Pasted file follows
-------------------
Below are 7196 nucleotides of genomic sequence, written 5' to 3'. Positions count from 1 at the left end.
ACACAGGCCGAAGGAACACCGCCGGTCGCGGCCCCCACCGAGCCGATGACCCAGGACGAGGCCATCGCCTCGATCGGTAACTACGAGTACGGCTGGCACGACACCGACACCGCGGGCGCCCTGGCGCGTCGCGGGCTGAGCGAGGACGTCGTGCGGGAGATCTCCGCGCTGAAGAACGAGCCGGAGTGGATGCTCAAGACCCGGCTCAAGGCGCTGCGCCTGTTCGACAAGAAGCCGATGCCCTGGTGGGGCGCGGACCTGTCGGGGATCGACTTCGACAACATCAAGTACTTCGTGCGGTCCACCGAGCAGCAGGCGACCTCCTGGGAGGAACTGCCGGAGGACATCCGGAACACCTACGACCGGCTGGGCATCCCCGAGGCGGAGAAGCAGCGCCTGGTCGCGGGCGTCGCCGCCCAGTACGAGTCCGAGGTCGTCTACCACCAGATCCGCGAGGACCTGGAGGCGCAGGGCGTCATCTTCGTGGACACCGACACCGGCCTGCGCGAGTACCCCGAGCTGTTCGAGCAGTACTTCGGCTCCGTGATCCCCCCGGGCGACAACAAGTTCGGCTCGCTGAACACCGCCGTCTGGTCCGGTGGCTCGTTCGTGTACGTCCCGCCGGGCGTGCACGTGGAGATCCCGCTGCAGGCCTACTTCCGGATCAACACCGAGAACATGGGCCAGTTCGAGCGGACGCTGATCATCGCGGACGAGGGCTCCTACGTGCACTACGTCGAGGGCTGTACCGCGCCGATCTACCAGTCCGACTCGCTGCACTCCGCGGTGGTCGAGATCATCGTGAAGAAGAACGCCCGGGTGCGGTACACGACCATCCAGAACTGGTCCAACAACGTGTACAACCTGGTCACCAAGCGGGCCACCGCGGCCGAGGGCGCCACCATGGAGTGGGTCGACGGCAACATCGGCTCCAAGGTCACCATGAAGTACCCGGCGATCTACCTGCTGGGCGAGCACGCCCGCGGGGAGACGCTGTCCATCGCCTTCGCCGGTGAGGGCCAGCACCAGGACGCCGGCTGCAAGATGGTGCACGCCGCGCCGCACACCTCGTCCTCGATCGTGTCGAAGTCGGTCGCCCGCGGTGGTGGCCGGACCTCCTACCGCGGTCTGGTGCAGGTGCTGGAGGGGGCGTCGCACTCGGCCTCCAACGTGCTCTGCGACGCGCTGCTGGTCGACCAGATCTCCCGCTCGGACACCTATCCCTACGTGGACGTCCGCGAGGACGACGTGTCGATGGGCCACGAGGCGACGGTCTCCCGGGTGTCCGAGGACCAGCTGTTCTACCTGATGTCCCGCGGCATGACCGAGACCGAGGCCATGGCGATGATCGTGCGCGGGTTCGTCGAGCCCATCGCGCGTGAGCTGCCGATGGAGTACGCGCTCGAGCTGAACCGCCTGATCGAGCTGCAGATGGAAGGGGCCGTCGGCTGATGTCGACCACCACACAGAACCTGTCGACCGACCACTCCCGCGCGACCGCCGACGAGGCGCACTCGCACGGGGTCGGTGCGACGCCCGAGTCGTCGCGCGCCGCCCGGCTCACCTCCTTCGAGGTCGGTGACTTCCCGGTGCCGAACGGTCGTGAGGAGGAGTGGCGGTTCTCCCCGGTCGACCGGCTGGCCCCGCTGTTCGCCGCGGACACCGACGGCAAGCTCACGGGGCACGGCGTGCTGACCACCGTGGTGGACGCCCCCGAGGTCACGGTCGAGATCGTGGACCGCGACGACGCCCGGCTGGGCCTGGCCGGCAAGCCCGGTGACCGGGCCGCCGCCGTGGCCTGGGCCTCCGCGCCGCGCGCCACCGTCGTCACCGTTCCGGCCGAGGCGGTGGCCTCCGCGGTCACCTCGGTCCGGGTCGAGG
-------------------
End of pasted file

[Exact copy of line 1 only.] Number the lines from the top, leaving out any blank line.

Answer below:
Below are 7196 nucleotides of genomic sequence, written 5' to 3'. Positions count from 1 at the left end.